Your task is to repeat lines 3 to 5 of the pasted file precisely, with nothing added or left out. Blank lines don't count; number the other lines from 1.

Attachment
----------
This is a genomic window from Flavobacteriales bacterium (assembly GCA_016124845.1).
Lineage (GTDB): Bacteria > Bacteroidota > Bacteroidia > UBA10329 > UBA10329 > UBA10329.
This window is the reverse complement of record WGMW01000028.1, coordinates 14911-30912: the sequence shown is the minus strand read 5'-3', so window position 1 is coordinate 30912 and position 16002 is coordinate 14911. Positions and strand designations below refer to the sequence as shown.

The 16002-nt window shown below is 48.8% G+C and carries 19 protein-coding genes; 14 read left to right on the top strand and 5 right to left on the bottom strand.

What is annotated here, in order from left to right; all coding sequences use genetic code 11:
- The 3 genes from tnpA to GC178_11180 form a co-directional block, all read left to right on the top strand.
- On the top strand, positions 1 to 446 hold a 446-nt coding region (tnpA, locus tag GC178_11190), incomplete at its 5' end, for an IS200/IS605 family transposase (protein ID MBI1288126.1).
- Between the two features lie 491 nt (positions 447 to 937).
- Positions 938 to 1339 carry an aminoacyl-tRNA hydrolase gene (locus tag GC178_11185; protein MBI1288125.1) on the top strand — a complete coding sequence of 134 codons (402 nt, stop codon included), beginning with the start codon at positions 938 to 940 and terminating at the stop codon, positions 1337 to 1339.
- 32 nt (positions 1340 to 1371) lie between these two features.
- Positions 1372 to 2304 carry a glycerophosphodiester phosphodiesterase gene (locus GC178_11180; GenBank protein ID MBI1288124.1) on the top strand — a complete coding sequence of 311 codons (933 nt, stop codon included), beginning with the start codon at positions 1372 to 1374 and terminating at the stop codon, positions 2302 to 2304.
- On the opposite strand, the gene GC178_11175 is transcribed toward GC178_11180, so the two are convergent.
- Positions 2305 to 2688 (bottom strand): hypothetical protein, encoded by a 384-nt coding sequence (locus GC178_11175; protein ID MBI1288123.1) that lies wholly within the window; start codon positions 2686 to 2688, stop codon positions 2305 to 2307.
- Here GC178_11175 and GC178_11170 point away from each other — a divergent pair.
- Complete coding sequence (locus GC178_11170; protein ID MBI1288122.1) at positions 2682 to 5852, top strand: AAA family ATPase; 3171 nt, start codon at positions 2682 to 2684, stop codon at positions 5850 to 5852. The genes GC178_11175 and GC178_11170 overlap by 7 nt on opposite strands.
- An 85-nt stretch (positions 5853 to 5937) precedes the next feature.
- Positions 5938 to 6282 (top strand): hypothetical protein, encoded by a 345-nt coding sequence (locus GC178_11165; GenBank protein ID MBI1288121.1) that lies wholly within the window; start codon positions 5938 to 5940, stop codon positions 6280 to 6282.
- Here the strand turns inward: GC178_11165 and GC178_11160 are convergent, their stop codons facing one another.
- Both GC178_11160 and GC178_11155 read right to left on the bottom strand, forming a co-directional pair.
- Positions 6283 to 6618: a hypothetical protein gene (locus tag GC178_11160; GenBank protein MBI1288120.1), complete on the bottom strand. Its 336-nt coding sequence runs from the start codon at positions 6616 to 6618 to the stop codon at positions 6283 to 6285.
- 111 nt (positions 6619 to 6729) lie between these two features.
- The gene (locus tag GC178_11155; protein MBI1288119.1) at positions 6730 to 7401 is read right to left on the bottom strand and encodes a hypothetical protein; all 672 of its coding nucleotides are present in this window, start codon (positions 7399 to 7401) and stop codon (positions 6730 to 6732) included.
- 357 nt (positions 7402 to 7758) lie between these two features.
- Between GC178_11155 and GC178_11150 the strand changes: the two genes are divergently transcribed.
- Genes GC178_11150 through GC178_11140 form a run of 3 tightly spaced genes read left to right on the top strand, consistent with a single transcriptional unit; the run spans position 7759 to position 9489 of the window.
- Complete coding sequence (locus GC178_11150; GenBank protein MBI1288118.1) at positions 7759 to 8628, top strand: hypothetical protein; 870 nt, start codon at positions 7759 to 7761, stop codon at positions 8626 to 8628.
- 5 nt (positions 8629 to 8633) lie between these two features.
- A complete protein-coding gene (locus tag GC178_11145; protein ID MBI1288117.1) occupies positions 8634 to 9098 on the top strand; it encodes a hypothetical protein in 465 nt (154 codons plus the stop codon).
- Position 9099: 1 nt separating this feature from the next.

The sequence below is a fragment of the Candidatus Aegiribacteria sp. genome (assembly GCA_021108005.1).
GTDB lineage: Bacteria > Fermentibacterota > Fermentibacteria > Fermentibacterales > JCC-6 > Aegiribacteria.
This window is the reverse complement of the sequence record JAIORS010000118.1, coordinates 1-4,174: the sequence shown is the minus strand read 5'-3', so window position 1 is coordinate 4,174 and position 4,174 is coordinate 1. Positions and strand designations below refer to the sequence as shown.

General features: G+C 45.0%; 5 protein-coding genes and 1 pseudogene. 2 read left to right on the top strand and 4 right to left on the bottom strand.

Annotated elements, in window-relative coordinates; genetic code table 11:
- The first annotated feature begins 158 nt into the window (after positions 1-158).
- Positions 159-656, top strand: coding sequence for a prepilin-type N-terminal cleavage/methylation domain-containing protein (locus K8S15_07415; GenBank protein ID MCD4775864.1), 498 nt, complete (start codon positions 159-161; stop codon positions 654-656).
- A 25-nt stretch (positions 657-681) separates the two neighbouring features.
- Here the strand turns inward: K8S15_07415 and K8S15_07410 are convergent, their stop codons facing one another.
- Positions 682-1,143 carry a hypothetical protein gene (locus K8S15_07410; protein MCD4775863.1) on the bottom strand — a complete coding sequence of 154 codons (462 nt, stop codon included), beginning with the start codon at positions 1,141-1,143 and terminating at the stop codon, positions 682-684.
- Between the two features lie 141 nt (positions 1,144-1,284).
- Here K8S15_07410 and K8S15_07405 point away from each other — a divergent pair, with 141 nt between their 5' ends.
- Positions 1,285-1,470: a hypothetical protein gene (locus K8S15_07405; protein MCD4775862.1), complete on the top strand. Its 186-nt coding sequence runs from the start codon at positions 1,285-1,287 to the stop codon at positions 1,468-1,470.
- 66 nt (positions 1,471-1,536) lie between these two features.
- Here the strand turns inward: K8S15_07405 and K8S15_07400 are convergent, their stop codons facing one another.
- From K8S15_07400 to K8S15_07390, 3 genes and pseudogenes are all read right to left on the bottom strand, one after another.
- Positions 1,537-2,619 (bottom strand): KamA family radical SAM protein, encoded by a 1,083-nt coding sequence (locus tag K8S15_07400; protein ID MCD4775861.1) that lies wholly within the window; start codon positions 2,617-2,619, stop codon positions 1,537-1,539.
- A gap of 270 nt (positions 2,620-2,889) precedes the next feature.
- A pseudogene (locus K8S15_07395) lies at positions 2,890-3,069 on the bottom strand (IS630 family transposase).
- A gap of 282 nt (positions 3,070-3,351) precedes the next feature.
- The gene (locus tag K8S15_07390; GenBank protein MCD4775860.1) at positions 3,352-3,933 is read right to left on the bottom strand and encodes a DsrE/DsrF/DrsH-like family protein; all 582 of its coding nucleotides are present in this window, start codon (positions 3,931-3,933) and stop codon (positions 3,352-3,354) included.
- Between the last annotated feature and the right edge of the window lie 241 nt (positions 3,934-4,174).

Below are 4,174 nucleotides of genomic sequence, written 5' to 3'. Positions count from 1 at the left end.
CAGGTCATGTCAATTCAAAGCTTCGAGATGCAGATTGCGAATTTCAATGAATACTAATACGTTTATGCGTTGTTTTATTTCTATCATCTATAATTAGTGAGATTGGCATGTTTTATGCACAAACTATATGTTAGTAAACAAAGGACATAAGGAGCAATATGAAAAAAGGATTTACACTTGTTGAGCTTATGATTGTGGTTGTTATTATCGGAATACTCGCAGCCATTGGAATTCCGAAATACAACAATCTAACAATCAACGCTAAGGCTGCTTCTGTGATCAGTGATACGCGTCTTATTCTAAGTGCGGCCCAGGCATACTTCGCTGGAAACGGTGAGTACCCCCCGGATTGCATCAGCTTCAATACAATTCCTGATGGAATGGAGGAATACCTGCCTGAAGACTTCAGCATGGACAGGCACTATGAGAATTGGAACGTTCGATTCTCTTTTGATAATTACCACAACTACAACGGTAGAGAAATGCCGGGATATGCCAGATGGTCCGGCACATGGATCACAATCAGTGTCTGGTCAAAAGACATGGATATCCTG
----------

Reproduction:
This window is the reverse complement of record WGMW01000028.1, coordinates 14911-30912: the sequence shown is the minus strand read 5'-3', so window position 1 is coordinate 30912 and position 16002 is coordinate 14911. Positions and strand designations below refer to the sequence as shown.

The 16002-nt window shown below is 48.8% G+C and carries 19 protein-coding genes; 14 read left to right on the top strand and 5 right to left on the bottom strand.

What is annotated here, in order from left to right; all coding sequences use genetic code 11: